Finally, consider how your organisation should implement a retention policy. It’s vital you know your data assets in order to facilitate this.
Just when you thought it was safe to think about one piece of legislation, along comes another! This is not new, the Data Protection Act is partnered with the UK Privacy and Electronic Communications Regulation 2003, otherwise known as ‘PECR’. PECR will be replaced by the ePrivacy Regulation, currently in draft status. The original plan was for both GDPR & ePR to launched at the same time, but this will not happen, there is currently no timetable for ePR.
The direct marketing channels that relate to PECR and ePR are: email, text message and automated phone calls. Those that are not regulated by PECR or ePR are post (but you must respect individuals’ wishes expressed through the Mail Preference Service) and live phone calls (but you must respect individuals’ wishes expressed through the Telephone Preference Service).
There are six lawful basis to process personal data:
- Consent – The person has consented to you keeping or using their data.
- Contractual – Keeping or using someone’s personal data is required to fulfil a contract between them and your organisation.
- Legal Obligation – Your organisation needs to keep or use personal data in order to comply with the law.
- Vital Interests – Keeping or using someone’s personal data is necessary to protect the vital interest of them or somebody else.
- Public Task – Your organisation needs to keep or use someone’s personal data to perform a task that is in the public interest.
- Legitimate Interests – It is in your organisation’s and the person’s legitimate interests for your organisation to keep or use their personal data.
It’s important to note that these basis are applicable across all your activity, not just direct marketing. There is no basis less or more important than another. You must decide which one is most appropriate to the processing activity.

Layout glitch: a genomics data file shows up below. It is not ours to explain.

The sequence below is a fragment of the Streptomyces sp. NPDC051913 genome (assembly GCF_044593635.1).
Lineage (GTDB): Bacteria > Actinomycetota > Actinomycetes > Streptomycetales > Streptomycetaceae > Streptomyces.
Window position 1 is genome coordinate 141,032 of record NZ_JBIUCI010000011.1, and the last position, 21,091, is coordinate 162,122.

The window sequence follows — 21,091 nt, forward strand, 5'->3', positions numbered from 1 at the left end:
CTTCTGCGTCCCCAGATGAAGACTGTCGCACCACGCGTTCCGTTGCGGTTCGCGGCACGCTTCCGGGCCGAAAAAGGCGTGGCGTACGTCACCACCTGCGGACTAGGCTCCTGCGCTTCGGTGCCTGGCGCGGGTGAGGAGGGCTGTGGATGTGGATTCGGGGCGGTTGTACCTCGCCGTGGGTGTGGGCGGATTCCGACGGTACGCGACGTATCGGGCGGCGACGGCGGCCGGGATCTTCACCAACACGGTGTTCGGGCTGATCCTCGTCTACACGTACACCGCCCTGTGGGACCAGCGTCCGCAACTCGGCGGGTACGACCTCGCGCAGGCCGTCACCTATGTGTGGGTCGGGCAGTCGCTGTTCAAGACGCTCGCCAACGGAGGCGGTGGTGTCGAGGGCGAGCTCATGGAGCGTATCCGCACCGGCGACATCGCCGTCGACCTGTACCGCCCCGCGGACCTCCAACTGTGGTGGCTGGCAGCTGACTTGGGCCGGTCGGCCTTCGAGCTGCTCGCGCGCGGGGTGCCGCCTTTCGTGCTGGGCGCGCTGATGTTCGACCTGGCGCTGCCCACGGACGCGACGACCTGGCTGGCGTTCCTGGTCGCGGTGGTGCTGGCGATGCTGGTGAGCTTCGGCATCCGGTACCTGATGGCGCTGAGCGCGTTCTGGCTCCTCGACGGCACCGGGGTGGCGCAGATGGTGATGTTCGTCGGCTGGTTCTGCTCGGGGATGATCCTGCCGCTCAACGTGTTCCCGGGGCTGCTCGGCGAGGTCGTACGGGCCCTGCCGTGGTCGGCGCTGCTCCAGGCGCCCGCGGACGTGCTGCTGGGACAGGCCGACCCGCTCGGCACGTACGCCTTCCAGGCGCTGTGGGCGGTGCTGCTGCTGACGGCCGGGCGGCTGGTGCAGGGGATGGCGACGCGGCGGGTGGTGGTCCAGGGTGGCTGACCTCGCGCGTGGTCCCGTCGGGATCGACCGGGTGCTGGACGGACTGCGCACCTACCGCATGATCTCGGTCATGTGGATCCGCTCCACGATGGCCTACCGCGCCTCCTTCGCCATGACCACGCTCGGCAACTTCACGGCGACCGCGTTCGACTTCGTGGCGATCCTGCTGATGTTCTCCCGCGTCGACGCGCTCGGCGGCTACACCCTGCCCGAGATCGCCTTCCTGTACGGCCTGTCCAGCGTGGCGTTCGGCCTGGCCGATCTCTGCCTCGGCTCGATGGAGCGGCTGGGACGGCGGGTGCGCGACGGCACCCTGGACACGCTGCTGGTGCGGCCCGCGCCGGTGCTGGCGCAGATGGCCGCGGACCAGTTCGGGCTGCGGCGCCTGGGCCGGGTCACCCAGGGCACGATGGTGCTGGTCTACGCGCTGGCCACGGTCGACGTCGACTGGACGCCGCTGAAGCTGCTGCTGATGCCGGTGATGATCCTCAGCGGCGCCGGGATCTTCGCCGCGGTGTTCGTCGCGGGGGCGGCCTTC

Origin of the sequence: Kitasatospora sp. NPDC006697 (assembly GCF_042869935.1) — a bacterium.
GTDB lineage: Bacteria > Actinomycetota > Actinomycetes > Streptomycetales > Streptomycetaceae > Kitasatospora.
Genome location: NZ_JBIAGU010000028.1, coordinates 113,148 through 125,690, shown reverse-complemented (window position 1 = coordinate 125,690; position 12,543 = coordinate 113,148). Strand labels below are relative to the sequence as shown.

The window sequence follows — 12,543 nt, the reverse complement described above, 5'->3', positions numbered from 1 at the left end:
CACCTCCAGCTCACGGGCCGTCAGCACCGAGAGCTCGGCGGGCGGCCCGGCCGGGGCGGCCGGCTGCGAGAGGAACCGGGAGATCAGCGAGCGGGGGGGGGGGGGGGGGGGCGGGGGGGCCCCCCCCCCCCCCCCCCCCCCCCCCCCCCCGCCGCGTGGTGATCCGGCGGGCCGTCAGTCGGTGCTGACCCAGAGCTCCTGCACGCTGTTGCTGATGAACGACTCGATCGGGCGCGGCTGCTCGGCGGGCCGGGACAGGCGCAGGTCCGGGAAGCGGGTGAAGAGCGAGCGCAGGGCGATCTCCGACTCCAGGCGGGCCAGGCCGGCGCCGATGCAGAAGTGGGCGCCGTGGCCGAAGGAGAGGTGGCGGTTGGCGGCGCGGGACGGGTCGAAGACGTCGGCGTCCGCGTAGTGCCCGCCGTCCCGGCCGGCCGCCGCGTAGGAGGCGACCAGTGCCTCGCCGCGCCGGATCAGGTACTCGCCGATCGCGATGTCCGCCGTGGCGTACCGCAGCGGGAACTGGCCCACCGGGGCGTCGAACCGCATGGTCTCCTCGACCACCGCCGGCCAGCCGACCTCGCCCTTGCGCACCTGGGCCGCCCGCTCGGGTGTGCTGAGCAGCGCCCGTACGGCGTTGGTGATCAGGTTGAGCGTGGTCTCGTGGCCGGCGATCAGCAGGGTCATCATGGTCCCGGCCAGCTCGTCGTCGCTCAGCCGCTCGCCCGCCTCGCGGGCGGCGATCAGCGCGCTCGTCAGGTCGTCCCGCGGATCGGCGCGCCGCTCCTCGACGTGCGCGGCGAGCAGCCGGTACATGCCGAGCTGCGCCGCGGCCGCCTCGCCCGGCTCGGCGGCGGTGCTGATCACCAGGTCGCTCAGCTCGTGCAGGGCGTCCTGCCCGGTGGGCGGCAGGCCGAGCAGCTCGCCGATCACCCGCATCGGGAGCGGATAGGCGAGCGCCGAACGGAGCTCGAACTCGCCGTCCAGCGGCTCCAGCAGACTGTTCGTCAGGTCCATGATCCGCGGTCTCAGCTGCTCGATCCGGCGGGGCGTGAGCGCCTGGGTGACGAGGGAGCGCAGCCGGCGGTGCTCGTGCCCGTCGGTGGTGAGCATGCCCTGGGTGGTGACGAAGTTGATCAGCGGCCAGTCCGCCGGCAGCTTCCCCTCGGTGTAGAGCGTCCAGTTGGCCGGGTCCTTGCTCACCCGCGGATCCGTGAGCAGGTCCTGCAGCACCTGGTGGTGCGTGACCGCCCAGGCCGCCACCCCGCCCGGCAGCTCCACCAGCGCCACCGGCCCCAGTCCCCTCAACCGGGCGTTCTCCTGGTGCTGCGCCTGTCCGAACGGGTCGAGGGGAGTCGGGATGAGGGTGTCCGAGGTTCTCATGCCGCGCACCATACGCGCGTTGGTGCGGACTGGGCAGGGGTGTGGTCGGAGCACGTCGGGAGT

If you choose consent keep these tips in mind.
- Consent requires a positive opt-in. Don’t use pre-ticked boxes.
- Be clear, concise, specific and granular.
- Check your consent practices and your existing consents. Refresh consents if they don’t meet the GDPR standard.
- Keep evidence of consent – who, when, how, and what you told them at the time.
- Keep consent under review and refresh it if anything changes.
- Make it easy for people to withdraw consent and tell them how.
Many cultural organisations are currently processing data based on consent, which means that this is where a lot of activity and/or reconsideration is taking place.
If you choose to rely on legitimate interests, you are taking on extra responsibility for considering and protecting people’s rights and interests. With that in mind, there are three elements to the legitimate interests basis recorded as a Legitimate Interests Assessment (LIA). You need to:
- identify a legitimate interest;
- show that the processing is necessary to achieve it; and
- balance it against the individual’s interests, rights and freedoms.
Knowing your data inside-out enables organisational accountability, which in turn enables you to do the other necessary things you must do to be GDPR compliant – SAR, erasure, retention, breach – which in turn enables you to be transparent about how you handle personal data.
Once you have your data ducks in a row, then you can get to the fun stuff, using the data for audience development! Excellent data practice enables you as an organisation to understand the individuals who engage (or don’t engage) with your services and take data-informed decisions on how to tackle your organisations’ audience engagement goals.
Finally, a few disclaimers
- I am not a lawyer, as such my advice does not come from a legal standpoint.
- I am not affiliated in any way with the data protection regulator, the Information Commissioners Office, and as such my advice does not come from a regulatory standpoint.
You and your organisation will still be responsible for your data management decisions, even if you base your actions on this advice.